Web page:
Surface Mount Technology (SMT) has become a core construction technology in current industrial electronic product designs.
Although there is still a considerable amount of conventional or Pin-Through-Hole (PTH) parts, especially on more rugged designs, SMT has become a fundamental method of assembly within modern electronics manufacturing and has helped expand and improve the capabilities of the industry.
What benefits does SMT have vs. other processes?
SMT has significant benefits compared to conventional PTH processes. So let’s have a look at the most obvious advantages of SMT:
- Reduced footprint: taking up less valuable PCBA surface area
- Smaller mass: leading to lower power consumption (hence less use of energy, materials and heat dissipation measures)
- Lower component cost: SMT devices often come in at a tenth of the cost of a PTH variant.
Although PTH tends to have better mechanical rigidity, this is generally not a concern unless associated with bulky connectors and high-power devices, so SMT satisfies diverse requirements.
However, SMT can also lower costs through less apparent benefits such as innovative machine-storage and component kitting processes. These techniques reduce the labour costs involved in manually retrieving components from storage as part of the kitting operation.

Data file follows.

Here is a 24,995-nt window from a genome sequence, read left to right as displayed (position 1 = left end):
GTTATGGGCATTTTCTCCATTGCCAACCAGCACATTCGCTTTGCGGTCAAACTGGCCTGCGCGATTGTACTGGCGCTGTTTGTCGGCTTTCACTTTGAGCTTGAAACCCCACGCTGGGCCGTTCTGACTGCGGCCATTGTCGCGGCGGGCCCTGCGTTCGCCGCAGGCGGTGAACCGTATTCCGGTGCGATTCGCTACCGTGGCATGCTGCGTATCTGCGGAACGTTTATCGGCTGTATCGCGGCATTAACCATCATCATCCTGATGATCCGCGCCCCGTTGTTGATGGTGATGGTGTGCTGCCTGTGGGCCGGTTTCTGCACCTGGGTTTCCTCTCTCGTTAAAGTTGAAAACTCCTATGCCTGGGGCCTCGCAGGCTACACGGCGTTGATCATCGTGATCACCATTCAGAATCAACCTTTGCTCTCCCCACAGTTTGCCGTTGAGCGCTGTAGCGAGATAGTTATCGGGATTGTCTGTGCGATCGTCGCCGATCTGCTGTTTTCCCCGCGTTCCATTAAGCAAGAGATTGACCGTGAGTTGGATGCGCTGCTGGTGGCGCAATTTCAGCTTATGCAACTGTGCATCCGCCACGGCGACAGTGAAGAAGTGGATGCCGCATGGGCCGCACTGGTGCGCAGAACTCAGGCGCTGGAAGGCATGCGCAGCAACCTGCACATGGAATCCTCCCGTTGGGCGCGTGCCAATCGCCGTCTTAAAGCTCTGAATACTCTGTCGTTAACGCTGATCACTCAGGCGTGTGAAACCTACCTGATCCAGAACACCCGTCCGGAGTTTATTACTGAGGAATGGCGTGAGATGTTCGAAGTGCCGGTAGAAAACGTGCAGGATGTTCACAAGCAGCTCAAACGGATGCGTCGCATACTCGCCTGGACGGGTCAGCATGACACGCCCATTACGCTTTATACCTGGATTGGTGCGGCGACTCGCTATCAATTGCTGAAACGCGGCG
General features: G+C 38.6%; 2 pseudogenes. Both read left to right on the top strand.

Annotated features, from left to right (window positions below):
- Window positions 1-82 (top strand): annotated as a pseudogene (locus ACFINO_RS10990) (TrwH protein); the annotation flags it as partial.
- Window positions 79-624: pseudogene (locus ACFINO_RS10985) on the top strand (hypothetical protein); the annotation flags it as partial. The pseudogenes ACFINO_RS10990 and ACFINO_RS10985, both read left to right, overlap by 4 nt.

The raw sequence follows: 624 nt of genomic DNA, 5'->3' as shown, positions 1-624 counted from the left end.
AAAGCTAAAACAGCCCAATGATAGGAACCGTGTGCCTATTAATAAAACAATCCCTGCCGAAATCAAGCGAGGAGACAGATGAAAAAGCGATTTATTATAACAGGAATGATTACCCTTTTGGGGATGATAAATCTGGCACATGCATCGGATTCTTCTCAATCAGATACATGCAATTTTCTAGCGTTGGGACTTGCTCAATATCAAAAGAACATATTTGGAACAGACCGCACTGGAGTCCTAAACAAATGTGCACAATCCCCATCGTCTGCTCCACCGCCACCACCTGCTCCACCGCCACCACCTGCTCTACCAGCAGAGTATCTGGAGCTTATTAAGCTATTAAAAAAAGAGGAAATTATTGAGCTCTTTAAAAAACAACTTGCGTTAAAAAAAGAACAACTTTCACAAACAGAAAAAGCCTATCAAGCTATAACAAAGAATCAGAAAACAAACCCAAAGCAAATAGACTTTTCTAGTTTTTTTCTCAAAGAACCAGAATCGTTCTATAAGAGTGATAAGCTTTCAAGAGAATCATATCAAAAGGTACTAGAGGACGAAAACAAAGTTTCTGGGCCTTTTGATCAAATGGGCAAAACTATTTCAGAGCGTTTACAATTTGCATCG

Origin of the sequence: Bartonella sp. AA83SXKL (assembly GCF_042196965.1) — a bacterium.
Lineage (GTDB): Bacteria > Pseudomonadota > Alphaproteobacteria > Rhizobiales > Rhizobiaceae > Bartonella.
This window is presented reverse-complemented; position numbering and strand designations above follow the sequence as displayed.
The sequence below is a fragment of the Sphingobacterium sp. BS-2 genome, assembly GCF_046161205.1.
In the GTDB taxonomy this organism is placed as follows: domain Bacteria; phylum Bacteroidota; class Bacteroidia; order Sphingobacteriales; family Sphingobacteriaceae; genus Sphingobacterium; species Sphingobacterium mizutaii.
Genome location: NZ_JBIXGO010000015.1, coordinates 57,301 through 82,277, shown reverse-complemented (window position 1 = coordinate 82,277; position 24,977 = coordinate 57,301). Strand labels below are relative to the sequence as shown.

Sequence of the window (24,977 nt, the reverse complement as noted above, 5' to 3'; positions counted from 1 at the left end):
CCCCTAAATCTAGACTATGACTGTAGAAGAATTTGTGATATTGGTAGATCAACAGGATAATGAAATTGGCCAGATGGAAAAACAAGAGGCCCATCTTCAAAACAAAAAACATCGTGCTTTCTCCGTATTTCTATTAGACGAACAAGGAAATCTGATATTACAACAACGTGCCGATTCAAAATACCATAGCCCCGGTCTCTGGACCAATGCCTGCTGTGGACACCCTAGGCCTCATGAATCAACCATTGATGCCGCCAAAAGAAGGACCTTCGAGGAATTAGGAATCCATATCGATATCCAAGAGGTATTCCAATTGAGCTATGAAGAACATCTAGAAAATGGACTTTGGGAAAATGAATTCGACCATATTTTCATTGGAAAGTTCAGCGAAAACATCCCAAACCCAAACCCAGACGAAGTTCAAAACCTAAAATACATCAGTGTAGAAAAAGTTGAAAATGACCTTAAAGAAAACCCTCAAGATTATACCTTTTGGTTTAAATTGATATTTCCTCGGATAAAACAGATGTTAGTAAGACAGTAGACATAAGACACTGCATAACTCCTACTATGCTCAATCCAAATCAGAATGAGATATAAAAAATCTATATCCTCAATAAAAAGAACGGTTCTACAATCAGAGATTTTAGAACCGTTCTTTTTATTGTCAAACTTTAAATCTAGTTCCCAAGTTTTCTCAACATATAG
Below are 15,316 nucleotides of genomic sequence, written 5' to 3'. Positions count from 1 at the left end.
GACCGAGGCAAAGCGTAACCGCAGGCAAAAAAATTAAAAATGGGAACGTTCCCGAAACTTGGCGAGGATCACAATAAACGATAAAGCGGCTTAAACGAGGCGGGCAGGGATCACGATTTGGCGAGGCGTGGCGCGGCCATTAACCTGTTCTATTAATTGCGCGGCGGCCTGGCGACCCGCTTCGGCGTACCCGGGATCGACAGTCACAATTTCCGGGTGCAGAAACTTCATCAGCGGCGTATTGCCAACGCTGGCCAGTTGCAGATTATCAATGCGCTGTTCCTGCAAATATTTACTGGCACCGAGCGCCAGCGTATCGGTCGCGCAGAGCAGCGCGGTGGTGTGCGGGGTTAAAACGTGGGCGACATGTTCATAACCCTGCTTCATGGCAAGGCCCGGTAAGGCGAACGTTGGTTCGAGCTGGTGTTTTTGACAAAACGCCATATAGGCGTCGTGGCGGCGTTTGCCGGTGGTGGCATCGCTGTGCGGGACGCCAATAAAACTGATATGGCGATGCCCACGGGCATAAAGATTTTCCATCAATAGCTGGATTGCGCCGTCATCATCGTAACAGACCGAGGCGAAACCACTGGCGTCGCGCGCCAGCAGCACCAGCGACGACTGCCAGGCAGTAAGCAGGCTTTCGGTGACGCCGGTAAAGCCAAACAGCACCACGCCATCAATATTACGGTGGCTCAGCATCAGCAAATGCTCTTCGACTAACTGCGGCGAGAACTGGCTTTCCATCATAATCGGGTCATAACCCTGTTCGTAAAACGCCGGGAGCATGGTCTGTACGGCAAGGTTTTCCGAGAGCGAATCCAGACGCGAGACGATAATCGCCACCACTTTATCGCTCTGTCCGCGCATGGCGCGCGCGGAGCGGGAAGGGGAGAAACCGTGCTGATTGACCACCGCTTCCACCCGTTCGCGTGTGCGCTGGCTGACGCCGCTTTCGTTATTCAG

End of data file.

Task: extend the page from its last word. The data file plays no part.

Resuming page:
Automating these processes also lessens the chance of human error, eradicating costs associated with reworking recovery of these mistakes.
In addition, SMT automates the placement of components onto boards, through using innovative kitting technology such as JUKI Intelligent Storage.
Ensuring component reliability
SMT machine placement can also provide superior product yield and reliability in leadless devices, such as Ball Grid Arrays (BGAs), and more currently micro-BGAs, and chip-scale devices which require precise control during assembly but have the benefit of being a very repeatable process.
SMT also offers improved shock and vibration resistance as a result of the lower mass of components, further driving up reliability and increasing the product’s lifecycle.
The importance of kitting speed
A popular misconception in the mid-tier global manufacturing environment is that component placement speed is the primary hindrance to cost. This is not the case.
By far the biggest variables affecting manufacturing cost and product quality in high-mix environments are:
- Kitting speeds: pulling stock from storage
- Setting-up component feeders
- De-kitting: returning the components back to storage.
Whilst almost every Electronics Manufacturing Services (EMS) company will have some form of SMT capability, our focus on automation and process governance helps to drive significant benefits in terms of quality and cost.
We boast an array of assets:
- SMT conversion design services, converting existing PTH designs to SMT.
- Automated kitting infrastructure, such as a JUKI system, to speed up the assembly process whilst maintaining material control.
- RFID tracking that codes stock usage with superior accuracy.
- Automated component storage, removing the need for specific component bins. The system manages everything automatically.
- SMT job clustering that minimises or even eliminates changeover times between jobs.
- Intrusive re-flow options, allowing for boards to be retrofitted.